Tuesday, November 23, 2010

3Q 2010 GDP: Disappointing

So much for optimism. Yesterday’s report from DOS had 3Q real GDP (RM141.9b) right on the number predicted by the IPI (RM141.8b), which means the economy actually shrank. Not as bad as Singapore’s, but still…

The growth numbers weren’t quite as bad as I forecasted (though still way below the consensus estimate of 5.7%) with the GDP up 5.3% on the year and –2.6% on the quarter, but that’s because of something negative not positive, as 2Q 2010 real GDP was also revised downwards by RM30 million.

So, what happened? Softening external demand is of course part of the story, but believe it or not, on the demand side the second biggest marginal contributor to the drop in GDP is…public spending!

(log annual changes; 2000=100):


While both exports and imports fell, the actual net contribution from both dropped just RM650 million at 2000 prices (seasonally adjusted), compared to a RM1.9 billion drop in public consumption. Combined, the two basically swallowed flat investment and a RM1 billion increase in seasonally adjusted private consumption.

A quarter on quarter look at the same data shows these trends more clearly (log quarterly changes; seasonally adjusted; annualised; 2000=100):


Public consumption well and truly crashed in 3Q 2010, to the tune of –35.0% in log terms. If I had a thesis for this I’d guess that the Euro sovereign debt crisis, which came to a head in May, may have given the Treasury a scare. It’s not just in terms of spending either, as MGS issuance has also slowed a little in the past few months.

It’s real easy to see the impact from the levels (seasonally adjusted; RM millions; 2000=100):


Private consumption barely budged during the recession, but trade and investment dropped then recovered. I’d judge investment to be about on its long term trend, but neither exports nor imports are anywhere near theirs.

What’s interesting is what happened to public consumption. I’ve documented elsewhere that government spending was never boosted by the fiscal stimulus packages introduced in 2008-2009 – these were offset by spending reductions in other areas. The increase in the fiscal deficit was mainly a factor of declining revenues as the recession bit into tax receipts. But overall spending itself continued on its long term trend.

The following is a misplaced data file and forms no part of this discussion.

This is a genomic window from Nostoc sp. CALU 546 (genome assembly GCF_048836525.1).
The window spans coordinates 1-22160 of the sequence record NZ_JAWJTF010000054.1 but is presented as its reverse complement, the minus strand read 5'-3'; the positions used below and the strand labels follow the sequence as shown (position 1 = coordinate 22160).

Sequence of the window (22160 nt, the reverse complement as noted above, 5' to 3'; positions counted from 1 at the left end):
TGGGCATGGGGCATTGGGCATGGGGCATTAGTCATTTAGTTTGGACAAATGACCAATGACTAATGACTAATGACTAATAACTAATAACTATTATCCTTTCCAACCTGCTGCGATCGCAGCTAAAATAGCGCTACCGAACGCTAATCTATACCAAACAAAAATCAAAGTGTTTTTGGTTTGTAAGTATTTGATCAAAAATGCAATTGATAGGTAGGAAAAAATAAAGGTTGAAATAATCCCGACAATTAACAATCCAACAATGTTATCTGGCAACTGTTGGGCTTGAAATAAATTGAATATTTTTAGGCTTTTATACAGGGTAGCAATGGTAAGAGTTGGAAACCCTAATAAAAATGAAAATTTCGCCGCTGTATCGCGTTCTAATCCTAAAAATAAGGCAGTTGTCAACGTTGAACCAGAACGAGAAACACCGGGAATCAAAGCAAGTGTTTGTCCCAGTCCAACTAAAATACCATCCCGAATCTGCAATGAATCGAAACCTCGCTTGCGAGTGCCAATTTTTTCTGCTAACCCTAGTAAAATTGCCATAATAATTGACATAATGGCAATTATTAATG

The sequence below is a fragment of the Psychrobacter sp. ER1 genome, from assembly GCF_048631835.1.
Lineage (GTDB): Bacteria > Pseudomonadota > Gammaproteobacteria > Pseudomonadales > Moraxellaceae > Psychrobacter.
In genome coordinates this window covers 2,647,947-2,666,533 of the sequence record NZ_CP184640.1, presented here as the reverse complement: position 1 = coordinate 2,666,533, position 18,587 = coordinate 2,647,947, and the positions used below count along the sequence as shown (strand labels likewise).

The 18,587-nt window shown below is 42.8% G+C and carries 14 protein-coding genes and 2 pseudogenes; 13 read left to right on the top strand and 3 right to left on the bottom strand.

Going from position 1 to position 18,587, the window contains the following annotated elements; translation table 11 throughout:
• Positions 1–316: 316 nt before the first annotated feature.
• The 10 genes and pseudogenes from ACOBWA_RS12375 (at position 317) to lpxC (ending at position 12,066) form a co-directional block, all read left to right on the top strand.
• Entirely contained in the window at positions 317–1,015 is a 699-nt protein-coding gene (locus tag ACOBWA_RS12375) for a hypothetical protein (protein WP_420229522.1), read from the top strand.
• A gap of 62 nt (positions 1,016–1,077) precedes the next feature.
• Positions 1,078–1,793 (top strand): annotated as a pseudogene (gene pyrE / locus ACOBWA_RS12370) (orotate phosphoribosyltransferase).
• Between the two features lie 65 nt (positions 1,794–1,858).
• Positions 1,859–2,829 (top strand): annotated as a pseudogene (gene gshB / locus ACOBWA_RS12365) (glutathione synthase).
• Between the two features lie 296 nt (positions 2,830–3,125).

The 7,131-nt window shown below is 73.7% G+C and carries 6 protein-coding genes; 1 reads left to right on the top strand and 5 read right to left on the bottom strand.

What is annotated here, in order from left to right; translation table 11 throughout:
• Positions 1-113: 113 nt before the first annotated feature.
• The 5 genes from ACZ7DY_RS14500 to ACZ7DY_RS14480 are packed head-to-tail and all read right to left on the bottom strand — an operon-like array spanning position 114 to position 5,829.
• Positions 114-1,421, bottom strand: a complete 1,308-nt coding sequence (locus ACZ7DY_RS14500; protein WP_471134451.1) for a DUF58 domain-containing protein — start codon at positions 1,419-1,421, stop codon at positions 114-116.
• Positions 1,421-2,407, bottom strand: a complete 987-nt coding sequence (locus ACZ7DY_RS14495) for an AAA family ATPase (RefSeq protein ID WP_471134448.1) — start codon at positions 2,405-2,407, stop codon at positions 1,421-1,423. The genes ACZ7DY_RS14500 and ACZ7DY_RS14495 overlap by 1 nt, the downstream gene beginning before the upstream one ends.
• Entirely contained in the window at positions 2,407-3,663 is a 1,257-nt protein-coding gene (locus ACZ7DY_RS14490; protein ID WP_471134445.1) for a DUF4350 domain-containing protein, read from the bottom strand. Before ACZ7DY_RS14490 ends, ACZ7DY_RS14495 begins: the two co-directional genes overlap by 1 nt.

But now we’re seeing something completely different, bearing in mind we’re only looking at one data point here. The 3Q reading for public consumption is way off trend – about 3 standard deviations away from its predicted mean. In probability terms, that’s about a three in a thousand chance of seeing that occurring. In other words, this is no longer business as usual and may signal the first evidence of what the NEM and ETP has been promoting – that the government will no longer act as consumer of last resort for the Malaysian economy, and it’s up to the private sector to pick up the slack.

On the supply side, the only bright spot is construction, which zoomed 11.2% (log quarterly changes; seasonally adjusted; annualised; 2000=100):


But construction is pretty small – a little over 3% of the economy – and it can’t hope to overcome the negativity in the rest of the economy. The services sector did have a positive contribution to make (+RM475 million), but again it’s a bit of a drop in the bucket. It’s obvious to see here the impact of softening external demand, as the other three sectors are heavily exposed to trade fluctuations.

Looking forward, I think the worse is over and we’ll see growth accelerating again, but I’m not making any bets beyond 1Q 2011. The external outlook is still uncertain, and how much domestic demand can pick up the slack is debatable. There’s all these construction projects due to kick off next year (e.g. MRT, Warisan Merdeka), but 1) there’s going to be a lot of leakage from capital and raw materials imports, and 2) the impact will only begin in the second half of the year.

So the government’s growth target of 5%-6% for next year continues to be iffy in my eyes.

Technical Notes:

3Q 2010 National Accounts Report from the Department of Statistics


  1. Hi Hisham H,
    That was a a great story. As to the public consumption drop off, I think its a bit political. My guess is to make sure the contractors are as hungry as possible and to dish the money 2 quarters before election. (My thesis).

    But interestingly, with the ETP being funded more and more by Government, shouldn't this in spirit be considered "Public Consumption" even though technically its not? Or is public consumption just for purchase of supplies and services and not the development budget

  2. On the NIPA level, I don't think there's any distinction between types of fiscal expenditure. As long as its the government spending, it falls under public consumption.

    Also, I don't know if I'd attribute the drop in spending as a political ploy to conserve ammo for the next GE. We've had GE's before without this kind of drop off in fiscal spending (note the charts I posted cover the last ten years).

    But we'll find out more when the 3Q fiscal numbers are published by BNM next week.